Friday, November 22, 2013
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Stocks are in record territory, prompting many of us to think
through what lies ahead. Pretty much all of the recent gains have
resulted from expansion of the market's PE multiple. In other
words, investors have been willing to pay more for the same level
of corporate earnings. The Fed has been a big contributor to
pushing investors into stocks and other riskier assets through
its bond-purchase program.
But will this trend continue even after the Fed is no longer in
the bond-buying business anymore? It is perhaps reasonable to
assume that absent the Fed, investors will be hesitant to pay up
for the same level of earnings. For the market to perform
anywhere near going forward what it has done lately, we would
need to see a lot more momentum on the corporate earnings front.
The earnings picture isn't terrible, but it isn't consistent with
a market in record territory either. If the market rally was
reflective of fundamentals and not inspired by Fed efforts, then
we would be seeing earnings estimates going up, not down. But
that's not what are seeing lately or any time for more than a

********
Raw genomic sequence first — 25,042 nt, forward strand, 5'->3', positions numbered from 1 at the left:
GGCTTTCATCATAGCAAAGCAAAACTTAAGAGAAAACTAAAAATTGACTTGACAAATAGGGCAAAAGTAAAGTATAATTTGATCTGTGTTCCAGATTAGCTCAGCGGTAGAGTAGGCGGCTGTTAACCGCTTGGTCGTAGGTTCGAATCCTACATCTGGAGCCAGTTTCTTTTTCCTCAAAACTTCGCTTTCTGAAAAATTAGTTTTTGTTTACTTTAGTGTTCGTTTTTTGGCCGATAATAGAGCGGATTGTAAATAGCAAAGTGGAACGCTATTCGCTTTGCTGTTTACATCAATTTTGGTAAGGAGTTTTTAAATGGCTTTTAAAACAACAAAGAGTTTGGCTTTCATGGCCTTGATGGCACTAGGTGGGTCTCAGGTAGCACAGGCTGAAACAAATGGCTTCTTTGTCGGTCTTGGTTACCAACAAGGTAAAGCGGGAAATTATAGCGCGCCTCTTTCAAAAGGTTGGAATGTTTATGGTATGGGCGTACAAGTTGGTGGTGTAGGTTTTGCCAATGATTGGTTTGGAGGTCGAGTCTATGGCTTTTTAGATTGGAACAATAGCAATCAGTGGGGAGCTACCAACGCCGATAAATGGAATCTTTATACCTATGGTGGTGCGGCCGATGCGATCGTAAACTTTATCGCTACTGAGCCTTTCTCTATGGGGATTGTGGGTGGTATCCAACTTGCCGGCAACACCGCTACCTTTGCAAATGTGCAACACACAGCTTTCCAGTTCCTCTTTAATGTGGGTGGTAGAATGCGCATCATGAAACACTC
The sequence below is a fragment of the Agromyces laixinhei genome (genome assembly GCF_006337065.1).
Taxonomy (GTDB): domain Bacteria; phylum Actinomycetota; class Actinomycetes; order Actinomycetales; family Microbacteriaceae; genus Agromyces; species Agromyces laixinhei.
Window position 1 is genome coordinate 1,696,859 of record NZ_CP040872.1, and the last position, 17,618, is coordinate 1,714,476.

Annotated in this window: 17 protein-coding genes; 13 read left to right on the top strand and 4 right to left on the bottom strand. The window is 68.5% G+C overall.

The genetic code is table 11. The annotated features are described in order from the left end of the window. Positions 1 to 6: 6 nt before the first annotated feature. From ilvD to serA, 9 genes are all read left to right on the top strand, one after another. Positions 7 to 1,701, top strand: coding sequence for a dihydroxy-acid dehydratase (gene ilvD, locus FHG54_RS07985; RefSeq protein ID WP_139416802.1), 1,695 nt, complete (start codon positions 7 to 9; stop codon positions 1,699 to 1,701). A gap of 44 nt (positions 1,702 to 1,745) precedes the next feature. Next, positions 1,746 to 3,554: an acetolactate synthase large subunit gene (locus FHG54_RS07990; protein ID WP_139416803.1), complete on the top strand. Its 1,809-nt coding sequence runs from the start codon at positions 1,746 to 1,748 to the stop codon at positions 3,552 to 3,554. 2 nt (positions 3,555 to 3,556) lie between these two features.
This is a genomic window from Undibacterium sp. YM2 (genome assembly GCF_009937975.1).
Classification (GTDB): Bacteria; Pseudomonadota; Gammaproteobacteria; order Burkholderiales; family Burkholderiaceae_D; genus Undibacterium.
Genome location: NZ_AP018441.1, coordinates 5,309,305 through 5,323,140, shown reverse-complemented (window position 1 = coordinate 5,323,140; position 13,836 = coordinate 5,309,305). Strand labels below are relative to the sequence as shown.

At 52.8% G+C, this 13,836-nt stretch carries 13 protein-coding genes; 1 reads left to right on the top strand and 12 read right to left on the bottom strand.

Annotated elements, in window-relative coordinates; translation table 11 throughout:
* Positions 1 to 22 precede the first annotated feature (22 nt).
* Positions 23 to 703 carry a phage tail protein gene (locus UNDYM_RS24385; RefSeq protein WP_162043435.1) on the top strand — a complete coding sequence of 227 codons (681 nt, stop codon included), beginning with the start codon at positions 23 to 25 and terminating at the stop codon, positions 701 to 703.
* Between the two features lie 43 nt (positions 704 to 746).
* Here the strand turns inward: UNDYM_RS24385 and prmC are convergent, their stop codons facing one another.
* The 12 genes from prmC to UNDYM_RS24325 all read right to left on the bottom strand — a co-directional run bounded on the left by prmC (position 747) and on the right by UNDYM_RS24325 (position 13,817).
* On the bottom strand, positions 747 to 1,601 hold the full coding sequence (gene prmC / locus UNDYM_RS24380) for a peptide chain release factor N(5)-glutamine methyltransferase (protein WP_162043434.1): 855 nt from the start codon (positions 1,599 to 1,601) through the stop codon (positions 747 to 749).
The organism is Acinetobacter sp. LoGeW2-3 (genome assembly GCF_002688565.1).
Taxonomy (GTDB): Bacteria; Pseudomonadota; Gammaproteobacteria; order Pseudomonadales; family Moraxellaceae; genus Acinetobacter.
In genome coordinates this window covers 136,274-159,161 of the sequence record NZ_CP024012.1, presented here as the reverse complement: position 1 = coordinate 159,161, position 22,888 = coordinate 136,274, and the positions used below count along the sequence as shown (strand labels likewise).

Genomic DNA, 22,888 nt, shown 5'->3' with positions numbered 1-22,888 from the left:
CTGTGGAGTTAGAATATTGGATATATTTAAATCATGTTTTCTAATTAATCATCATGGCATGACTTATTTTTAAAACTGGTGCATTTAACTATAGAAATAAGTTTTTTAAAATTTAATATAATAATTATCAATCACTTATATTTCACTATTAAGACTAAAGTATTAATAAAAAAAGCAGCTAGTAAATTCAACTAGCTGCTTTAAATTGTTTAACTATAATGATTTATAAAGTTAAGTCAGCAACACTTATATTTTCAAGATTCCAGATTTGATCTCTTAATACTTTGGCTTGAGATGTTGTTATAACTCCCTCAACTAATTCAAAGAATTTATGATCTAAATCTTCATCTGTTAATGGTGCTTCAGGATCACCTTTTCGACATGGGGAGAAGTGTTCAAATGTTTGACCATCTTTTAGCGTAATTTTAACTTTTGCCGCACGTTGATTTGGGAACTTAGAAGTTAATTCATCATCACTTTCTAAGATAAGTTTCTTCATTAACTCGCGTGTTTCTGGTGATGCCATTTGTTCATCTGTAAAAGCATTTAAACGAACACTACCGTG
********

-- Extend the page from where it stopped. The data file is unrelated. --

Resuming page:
When the Q3 earnings season got underway in early October,
earnings growth for the S&P 500 in Q4 was expected to top
+10%. But as has been happening quarter after quarter lately,
estimates started coming down as companies guided lower.
The focus lately has been on weak guidance from big-name
). But retailers are hardly alone with soft guidance, from
), a recurring theme has been underwhelming earnings outlook. As
a result, estimates for Q4 have been coming down, with total
earnings for the S&P 500 now expected to be up +6.7%, down
from +11.7% in early September.
Expectations for 2014 still represent a material acceleration in
growth pace to +11%. But given what we have seen lately, it is
perhaps only a matter of time before they come down to more
'reasonable' levels in the low- to mid single digits.
The market's reaction to the negative estimate revisions in the
recent past may not be a good proxy for what to expect going
forward, particularly in a post-QE world. What this means is that
the market's outlook beyond its current lofty levels is a lot
more cloudy than many people expect.
Director of Research